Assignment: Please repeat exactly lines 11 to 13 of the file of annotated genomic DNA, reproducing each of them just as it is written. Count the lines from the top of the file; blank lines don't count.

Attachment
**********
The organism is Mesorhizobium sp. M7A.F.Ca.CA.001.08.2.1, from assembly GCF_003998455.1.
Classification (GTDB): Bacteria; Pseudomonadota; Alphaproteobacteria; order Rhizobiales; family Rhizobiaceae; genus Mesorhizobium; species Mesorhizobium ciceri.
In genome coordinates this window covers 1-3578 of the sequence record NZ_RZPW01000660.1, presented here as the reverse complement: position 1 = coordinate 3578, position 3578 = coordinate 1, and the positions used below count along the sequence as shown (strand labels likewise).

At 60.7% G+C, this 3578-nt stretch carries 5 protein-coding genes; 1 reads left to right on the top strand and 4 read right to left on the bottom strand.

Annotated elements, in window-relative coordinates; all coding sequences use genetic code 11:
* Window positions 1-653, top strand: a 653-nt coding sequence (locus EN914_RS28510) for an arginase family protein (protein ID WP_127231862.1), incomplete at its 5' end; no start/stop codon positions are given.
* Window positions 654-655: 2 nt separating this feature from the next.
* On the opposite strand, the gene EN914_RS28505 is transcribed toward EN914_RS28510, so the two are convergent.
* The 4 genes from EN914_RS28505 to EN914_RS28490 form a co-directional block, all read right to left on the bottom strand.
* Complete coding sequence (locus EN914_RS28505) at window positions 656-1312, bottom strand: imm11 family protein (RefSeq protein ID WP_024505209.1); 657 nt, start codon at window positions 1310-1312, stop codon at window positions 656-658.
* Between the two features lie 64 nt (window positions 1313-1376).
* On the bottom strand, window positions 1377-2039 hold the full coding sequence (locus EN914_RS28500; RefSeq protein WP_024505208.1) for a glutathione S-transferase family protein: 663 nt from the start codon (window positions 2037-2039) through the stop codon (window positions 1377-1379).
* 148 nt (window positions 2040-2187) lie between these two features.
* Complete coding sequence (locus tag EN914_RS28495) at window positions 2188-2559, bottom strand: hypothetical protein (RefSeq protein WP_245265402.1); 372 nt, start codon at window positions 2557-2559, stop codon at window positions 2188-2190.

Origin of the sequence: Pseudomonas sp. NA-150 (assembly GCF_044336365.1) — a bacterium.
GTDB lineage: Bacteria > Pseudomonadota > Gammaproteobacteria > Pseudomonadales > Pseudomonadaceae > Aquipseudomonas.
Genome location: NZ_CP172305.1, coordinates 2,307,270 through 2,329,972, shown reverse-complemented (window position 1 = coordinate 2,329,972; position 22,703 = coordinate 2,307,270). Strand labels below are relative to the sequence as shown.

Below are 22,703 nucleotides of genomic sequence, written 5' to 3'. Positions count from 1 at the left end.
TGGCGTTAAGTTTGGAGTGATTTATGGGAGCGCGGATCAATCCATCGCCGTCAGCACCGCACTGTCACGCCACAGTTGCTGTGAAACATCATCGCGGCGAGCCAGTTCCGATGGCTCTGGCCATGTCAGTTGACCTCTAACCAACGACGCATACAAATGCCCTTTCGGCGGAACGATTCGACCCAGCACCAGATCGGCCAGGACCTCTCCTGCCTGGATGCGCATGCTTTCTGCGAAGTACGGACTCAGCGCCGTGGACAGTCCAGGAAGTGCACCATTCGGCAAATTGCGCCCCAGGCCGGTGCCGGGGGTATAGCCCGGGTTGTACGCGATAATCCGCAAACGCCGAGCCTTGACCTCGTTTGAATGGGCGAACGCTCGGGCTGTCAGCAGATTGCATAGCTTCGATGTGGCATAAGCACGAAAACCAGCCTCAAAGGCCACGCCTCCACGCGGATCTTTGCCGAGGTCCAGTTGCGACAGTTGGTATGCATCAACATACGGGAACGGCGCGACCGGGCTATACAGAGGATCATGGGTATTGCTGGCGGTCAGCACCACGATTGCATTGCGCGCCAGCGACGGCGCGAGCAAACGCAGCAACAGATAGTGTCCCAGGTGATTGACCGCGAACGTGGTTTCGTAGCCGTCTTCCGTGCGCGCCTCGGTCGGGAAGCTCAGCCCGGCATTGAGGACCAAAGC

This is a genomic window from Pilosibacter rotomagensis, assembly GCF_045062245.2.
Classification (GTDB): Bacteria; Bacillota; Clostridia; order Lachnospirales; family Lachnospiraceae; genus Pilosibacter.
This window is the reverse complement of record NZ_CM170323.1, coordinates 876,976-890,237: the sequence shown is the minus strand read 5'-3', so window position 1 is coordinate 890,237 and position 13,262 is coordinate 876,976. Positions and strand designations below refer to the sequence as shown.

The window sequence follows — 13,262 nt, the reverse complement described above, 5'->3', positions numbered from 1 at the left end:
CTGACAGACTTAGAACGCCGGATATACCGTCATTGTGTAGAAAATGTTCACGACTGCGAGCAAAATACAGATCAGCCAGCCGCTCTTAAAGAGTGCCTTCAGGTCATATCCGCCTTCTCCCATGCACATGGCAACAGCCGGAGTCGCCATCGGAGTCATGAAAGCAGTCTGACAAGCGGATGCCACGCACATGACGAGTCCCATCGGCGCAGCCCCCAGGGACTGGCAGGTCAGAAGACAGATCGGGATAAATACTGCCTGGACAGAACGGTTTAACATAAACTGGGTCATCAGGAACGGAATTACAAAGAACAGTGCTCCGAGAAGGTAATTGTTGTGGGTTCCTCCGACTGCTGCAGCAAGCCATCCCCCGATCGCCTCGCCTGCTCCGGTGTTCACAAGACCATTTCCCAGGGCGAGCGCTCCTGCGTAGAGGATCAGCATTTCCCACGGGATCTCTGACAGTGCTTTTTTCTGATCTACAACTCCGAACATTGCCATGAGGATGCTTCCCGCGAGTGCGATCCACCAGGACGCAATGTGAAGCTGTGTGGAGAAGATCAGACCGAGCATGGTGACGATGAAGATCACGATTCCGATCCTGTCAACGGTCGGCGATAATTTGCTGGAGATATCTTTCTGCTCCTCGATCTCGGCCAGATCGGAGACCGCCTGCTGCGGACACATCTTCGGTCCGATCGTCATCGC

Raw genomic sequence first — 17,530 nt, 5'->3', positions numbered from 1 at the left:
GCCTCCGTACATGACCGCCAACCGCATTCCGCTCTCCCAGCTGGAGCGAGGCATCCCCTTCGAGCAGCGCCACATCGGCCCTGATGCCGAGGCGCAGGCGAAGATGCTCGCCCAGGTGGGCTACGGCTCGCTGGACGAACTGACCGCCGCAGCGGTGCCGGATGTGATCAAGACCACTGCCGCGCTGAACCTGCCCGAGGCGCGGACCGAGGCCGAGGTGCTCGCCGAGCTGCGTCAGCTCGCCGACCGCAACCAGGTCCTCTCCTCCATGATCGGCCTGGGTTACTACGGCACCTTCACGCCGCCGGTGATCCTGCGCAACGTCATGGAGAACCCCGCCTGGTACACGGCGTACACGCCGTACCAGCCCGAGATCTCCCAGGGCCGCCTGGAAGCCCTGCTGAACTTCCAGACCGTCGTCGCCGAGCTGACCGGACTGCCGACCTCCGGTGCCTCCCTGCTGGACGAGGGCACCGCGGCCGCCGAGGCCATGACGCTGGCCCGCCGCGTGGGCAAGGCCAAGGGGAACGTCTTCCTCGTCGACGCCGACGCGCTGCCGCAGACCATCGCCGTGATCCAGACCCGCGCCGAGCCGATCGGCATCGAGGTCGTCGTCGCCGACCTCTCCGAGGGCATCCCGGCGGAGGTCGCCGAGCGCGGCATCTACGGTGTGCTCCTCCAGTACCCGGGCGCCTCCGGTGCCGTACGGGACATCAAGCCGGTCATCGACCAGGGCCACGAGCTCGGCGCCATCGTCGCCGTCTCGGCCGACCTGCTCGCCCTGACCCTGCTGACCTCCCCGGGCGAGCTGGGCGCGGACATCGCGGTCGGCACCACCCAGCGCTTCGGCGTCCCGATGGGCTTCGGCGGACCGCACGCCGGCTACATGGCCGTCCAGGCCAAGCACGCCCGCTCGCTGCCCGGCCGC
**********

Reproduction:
* Between the two features lie 64 nt (window positions 1313-1376).
* On the bottom strand, window positions 1377-2039 hold the full coding sequence (locus EN914_RS28500; RefSeq protein WP_024505208.1) for a glutathione S-transferase family protein: 663 nt from the start codon (window positions 2037-2039) through the stop codon (window positions 1377-1379).
* 148 nt (window positions 2040-2187) lie between these two features.